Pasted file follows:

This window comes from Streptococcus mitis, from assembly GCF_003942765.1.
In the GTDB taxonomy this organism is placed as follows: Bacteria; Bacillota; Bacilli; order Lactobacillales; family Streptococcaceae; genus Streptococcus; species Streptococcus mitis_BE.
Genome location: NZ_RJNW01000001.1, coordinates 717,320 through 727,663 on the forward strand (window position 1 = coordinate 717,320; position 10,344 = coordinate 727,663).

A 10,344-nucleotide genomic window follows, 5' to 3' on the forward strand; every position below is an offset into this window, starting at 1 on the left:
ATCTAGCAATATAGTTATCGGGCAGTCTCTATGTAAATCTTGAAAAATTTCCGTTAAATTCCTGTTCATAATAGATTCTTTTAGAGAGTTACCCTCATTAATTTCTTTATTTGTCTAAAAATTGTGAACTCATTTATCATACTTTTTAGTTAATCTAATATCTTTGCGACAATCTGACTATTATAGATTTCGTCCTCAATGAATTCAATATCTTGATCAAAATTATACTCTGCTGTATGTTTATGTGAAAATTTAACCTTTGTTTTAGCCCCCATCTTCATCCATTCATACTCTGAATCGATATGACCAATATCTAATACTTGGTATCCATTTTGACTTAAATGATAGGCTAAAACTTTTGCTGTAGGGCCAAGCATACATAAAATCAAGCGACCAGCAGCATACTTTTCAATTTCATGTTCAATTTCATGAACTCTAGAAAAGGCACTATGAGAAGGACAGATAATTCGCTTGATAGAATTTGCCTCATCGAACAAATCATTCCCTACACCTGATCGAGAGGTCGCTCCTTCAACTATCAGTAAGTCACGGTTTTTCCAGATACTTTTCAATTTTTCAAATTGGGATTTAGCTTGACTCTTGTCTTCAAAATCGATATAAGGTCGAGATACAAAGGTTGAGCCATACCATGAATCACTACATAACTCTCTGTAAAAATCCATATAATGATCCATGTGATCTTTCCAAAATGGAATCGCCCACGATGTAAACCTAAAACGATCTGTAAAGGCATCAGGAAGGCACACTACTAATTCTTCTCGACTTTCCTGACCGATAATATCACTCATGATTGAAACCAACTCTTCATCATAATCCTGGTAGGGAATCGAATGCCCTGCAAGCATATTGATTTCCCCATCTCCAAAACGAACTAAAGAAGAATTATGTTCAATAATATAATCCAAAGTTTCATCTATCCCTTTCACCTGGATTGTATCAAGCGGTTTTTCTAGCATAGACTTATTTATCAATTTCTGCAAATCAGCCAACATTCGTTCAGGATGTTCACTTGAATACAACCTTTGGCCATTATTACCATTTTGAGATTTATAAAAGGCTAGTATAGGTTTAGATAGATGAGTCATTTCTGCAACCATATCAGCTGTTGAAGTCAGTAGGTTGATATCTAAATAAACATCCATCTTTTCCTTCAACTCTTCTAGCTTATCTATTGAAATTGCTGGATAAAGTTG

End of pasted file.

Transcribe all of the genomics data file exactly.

This window comes from Streptococcus mitis, from assembly GCF_003942765.1.
In the GTDB taxonomy this organism is placed as follows: Bacteria; Bacillota; Bacilli; order Lactobacillales; family Streptococcaceae; genus Streptococcus; species Streptococcus mitis_BE.
Genome location: NZ_RJNW01000001.1, coordinates 717,320 through 727,663 on the forward strand (window position 1 = coordinate 717,320; position 10,344 = coordinate 727,663).

A 10,344-nucleotide genomic window follows, 5' to 3' on the forward strand; every position below is an offset into this window, starting at 1 on the left:
ATCTAGCAATATAGTTATCGGGCAGTCTCTATGTAAATCTTGAAAAATTTCCGTTAAATTCCTGTTCATAATAGATTCTTTTAGAGAGTTACCCTCATTAATTTCTTTATTTGTCTAAAAATTGTGAACTCATTTATCATACTTTTTAGTTAATCTAATATCTTTGCGACAATCTGACTATTATAGATTTCGTCCTCAATGAATTCAATATCTTGATCAAAATTATACTCTGCTGTATGTTTATGTGAAAATTTAACCTTTGTTTTAGCCCCCATCTTCATCCATTCATACTCTGAATCGATATGACCAATATCTAATACTTGGTATCCATTTTGACTTAAATGATAGGCTAAAACTTTTGCTGTAGGGCCAAGCATACATAAAATCAAGCGACCAGCAGCATACTTTTCAATTTCATGTTCAATTTCATGAACTCTAGAAAAGGCACTATGAGAAGGACAGATAATTCGCTTGATAGAATTTGCCTCATCGAACAAATCATTCCCTACACCTGATCGAGAGGTCGCTCCTTCAACTATCAGTAAGTCACGGTTTTTCCAGATACTTTTCAATTTTTCAAATTGGGATTTAGCTTGACTCTTGTCTTCAAAATCGATATAAGGTCGAGATACAAAGGTTGAGCCATACCATGAATCACTACATAACTCTCTGTAAAAATCCATATAATGATCCATGTGATCTTTCCAAAATGGAATCGCCCACGATGTAAACCTAAAACGATCTGTAAAGGCATCAGGAAGGCACACTACTAATTCTTCTCGACTTTCCTGACCGATAATATCACTCATGATTGAAACCAACTCTTCATCATAATCCTGGTAGGGAATCGAATGCCCTGCAAGCATATTGATTTCCCCATCTCCAAAACGAACTAAAGAAGAATTATGTTCAATAATATAATCCAAAGTTTCATCTATCCCTTTCACCTGGATTGTATCAAGCGGTTTTTCTAGCATAGACTTATTTATCAATTTCTGCAAATCAGCCAACATTCGTTCAGGATGTTCACTTGAATACAACCTTTGGCCATTATTACCATTTTGAGATTTATAAAAGGCTAGTATAGGTTTAGATAGATGAGTCATTTCTGCAACCATATCAGCTGTTGAAGTCAGTAGGTTGATATCTAAATAAACATCCATCTTTTCCTTCAACTCTTCTAGCTTATCTATTGAAATTGCTGGATAAAGTTG